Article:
This is the latest installment of our "Ask Wealthsimple" series, where our financial guru Dave Nugent helps you navigate the world of investing.

Hey, Dave. So, as 2016 ended, I was looking over my returns. My portfolio was up considerably last year!

The markets had their best year since 2013. In fact, it’s been a remarkably good eight years—if you’ve had money in the market, you’ve seen the value of your portfolio go up steadily.

That’s actually why I called. I’m kind of smacking myself in the head right now—my return is totally respectable, maybe even great. But if I’d taken on some more risk, I’d be killing it. Shouldn’t I stop being so timid? I’m not sure “steady as she goes” is the right philosophy anymore. I’m in more of a “make it rain, baby!” mood.

It’s funny you’re asking about this—I have been hearing this line of thinking from a ton of our clients lately. A lot of people have gotten a false sense of understanding of the stock market. Especially millennials—they’ve probably only experienced a bull market in their investing lives.

I'm going to give you the same advice I’ve been giving to everyone else who asks me about this: When it comes to the numbers in your portfolio, tune out as much as you can. Live your life, keep saving, invest for the long term. Keep on keeping on.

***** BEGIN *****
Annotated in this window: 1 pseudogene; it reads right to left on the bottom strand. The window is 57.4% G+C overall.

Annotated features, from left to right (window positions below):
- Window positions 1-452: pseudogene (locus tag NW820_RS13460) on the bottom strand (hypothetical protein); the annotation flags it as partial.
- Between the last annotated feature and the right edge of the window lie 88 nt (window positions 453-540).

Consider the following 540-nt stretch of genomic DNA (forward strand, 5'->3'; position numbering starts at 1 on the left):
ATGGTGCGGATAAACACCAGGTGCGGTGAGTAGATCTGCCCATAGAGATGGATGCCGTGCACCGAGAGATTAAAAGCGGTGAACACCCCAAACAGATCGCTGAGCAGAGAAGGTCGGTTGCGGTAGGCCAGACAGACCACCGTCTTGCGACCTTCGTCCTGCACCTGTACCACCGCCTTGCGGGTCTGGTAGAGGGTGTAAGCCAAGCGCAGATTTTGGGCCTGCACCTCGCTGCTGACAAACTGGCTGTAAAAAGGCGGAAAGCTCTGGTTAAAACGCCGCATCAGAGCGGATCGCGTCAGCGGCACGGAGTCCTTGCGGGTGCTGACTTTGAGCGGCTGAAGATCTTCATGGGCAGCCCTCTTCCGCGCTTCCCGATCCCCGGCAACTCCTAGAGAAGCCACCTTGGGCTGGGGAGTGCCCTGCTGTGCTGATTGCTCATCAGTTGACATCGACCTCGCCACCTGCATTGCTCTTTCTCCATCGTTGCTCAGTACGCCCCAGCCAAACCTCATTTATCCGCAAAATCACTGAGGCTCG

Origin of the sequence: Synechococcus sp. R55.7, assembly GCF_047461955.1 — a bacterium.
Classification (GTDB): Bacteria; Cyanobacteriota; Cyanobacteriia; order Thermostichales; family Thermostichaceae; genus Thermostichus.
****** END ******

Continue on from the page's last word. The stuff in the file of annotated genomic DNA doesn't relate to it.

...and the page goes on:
But Dave! I know a guy who put basically everything he had into Wynn Resorts stock. It went up 40 percent last year. I believe he winters in Turks and Caicos now.

If you’re interested in short-term gains, that’s your call. But that’s not a good strategy for the long haul.

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Turks and Caicos, Dave! You seen those beaches?

The mentality that tells you to buy more when your numbers are high—it’s a mentality people like Warren Buffett avoid, so they can make money while other people are investing with their emotions. You know his famous line, right? “Be fearful when others are greedy and greedy when others are fearful.” But you know what Warren Buffet recommends even more than being unemotional? Investing in low-fee index funds (which is exclusively what we offer at Wealthsimple) and leaving them alone.

Stick. With. Your. Strategy.

OK, but wait. Then shouldn’t I be fearful? The market’s been up for the last eight years, and you’re telling me pretty clearly not to turn up the risk…. Are you maybe suggesting I should sell? Retreat to cash? In my mattress?

This is also something that happens all the time with clients! When I tell them not to increase their stock exposure, they say, “Ah! Should I be selling?”

That’s hilarious. But. Um. Should I be selling?

Look, if I had a crystal ball that showed me what was going to happen six months, a year from now, I would use it. And we would make a lot of money. But guess what? I don't. No one does. If you sell now, you may miss out on some gains. There’s research that shows that if you missed out on the top 10 days of the market, you would have forgone one-third of the total returns over a 20 year period. And no one knows when those days will be. And if for some reason you sell at the right time, when do you buy? You’re sitting on the sidelines, trying to figure out which little blips actually indicate the true direction of the market, and you miss out on the rally.